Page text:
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FAMILY LAW 40: Trial court found that the children’s unexcused absences justified a reevaluation of the last custody order.

Plaintiff filed for divorce in 2013, beginning an acrimonious and litigious history between the parties.

Originally, the parties reached an agreement regarding custody and parenting time, resulting in a consent judgment of divorce. Defendant and plaintiff were to share legal custody, while the children would primarily reside with defendant. Plaintiff received parenting time on alternating weekends and Tuesdays.

On several occasions after the judgment of divorce was entered, defendant unilaterally decided to withhold parenting time from plaintiff, citing allegations of abuse, none of which were substantiated. After a significant amount of litigation, the parties agreed to a modified parenting-time order in November 2017 that granted plaintiff an additional weekend of parenting time monthly.

The events that led to the instant appeal began in February 2018, when defendant again decided that she would stop plaintiff from exercising his parenting time. This time, defendant asserted that the children had been exposed to a dangerous situation when they were left with plaintiff’s girlfriend at the time. Specifically, defendant discovered that the children had been present in plaintiff’s girlfriend’s vehicle when she was assaulted by a family member. Defendant acted unilaterally, only later filing an emergency motion with the trial court to suspend plaintiff’s parenting time until he agreed that the children would not be left in the care of plaintiff’s girlfriend.

In response, plaintiff requested that the trial court deny defendant’s motion and, further, to consider modifying the custody order and awarding him primary physical custody.  Plaintiff relied on defendant’s repeated violation of court orders and the fact that the minor children had already missed a significant number of unexcused absences that school year. At a March 2013 evidentiary hearing regarding the motion, the trial court agreed with plaintiff, found proper cause and change of circumstances to review the prior custody order and set an evidentiary hearing regarding custody.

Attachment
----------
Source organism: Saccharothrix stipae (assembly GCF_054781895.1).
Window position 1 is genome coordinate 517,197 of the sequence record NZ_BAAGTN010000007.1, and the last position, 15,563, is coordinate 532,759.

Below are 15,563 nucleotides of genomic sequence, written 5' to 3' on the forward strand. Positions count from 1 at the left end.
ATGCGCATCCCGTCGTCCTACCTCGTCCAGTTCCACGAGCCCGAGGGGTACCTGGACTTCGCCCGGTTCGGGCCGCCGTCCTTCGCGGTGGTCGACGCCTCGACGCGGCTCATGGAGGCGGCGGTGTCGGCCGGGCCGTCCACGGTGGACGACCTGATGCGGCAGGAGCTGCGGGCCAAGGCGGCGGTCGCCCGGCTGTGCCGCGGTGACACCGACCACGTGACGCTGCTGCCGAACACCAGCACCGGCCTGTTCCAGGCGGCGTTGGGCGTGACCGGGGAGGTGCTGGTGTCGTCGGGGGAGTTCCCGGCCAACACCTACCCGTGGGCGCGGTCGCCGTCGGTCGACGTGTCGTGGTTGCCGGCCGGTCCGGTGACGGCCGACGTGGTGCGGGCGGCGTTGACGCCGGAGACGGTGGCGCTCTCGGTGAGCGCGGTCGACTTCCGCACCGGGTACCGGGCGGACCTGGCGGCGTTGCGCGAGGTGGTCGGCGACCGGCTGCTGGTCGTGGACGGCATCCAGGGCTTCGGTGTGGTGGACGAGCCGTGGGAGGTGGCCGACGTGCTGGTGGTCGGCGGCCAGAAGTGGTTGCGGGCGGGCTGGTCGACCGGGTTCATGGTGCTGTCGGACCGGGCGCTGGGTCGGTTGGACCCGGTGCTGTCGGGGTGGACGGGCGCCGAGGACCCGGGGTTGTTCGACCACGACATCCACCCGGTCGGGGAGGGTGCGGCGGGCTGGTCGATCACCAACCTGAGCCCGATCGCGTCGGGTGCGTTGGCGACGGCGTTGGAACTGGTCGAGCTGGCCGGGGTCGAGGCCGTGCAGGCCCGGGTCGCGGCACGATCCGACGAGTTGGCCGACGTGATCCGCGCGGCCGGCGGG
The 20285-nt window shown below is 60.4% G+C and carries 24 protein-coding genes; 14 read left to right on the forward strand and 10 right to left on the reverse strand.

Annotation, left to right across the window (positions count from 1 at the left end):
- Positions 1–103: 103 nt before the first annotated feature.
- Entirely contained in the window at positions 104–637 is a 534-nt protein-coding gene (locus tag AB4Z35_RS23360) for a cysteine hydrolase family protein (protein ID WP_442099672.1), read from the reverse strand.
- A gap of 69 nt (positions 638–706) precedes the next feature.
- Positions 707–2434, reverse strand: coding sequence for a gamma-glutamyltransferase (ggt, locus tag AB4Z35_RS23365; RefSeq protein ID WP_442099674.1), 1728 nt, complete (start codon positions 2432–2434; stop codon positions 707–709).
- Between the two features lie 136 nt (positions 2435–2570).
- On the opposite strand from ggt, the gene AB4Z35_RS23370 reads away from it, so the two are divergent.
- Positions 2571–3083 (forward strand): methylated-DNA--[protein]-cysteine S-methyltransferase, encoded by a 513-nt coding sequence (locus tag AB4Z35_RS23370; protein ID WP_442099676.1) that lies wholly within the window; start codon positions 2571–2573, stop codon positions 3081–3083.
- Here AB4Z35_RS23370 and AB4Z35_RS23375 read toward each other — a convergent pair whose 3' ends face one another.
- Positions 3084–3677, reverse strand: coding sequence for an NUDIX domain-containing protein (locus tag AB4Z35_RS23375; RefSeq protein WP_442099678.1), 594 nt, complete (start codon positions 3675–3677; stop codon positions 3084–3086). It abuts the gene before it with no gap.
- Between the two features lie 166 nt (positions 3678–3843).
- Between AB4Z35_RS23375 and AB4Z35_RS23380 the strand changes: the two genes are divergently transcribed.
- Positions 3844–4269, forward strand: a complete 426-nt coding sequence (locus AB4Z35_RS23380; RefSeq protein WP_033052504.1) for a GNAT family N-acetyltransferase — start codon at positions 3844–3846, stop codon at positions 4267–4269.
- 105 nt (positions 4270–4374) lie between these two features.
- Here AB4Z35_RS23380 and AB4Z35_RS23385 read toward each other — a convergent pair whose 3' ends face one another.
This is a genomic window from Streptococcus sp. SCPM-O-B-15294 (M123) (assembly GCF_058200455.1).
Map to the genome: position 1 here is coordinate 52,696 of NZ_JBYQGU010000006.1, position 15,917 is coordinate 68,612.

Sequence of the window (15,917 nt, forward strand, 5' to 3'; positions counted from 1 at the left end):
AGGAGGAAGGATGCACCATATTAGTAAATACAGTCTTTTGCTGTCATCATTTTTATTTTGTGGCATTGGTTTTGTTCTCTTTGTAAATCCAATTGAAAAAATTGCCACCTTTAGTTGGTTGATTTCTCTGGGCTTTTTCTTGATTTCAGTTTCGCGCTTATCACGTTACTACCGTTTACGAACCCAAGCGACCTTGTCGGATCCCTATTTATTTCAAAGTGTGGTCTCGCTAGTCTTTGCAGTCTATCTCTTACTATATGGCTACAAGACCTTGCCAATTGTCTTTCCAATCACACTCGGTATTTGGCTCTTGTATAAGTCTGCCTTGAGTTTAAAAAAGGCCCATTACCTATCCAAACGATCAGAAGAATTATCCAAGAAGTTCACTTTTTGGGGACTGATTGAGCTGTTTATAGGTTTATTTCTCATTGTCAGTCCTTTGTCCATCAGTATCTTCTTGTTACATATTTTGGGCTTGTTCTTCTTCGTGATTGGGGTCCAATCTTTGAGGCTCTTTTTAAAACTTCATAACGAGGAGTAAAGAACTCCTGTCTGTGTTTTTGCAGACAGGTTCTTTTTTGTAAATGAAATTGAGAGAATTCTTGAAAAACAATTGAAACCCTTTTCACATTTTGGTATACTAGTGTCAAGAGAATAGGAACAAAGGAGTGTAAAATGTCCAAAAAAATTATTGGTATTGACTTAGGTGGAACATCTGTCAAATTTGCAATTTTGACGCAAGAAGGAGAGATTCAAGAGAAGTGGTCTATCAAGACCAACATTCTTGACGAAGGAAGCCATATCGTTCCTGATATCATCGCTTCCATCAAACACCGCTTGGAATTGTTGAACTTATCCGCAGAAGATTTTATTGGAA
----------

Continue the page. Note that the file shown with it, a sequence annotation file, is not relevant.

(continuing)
The evidentiary hearing on plaintiff’s motion for sole custody spanned nearly three months and included six days of testimony. During that time, the court entered an ex parte temporary order limiting defendant’s parenting time to weekends after defendant had sent plaintiff vindictive text messages stating that she was planning to withhold the oldest child from a summer program. The court also granted defendant’s request that plaintiff not leave the children in plaintiff’s girlfriend’s care.

Later, after defendant sent plaintiff text messages strongly indicating that she would not comply with the order limiting her parenting time, the trial court entered a second ex parte temporary order suspending defendant’s parenting time, which was later modified to grant defendant supervised parenting time.

In October 2018, the trial court issued a written opinion and order finding that the children had custodial environments with both parents and that by clear and convincing evidence the best interests of the minor children favored modifying the custody arrangement to provide plaintiff with sole legal and primary physical custody.

If you are going through a divorce or are separating from the mother or father of your children, it is important to protect your custodial rights.

If the divorce or separation process does not turn out like you thought it would, you may not have the custody, visitation or child support you deserve. Our family law attorneys at Aldrich Legal Services have helped countless family law clients across southeast Michigan, including in Wayne, Washtenaw and Oakland counties.

Contact Aldrich Legal Services

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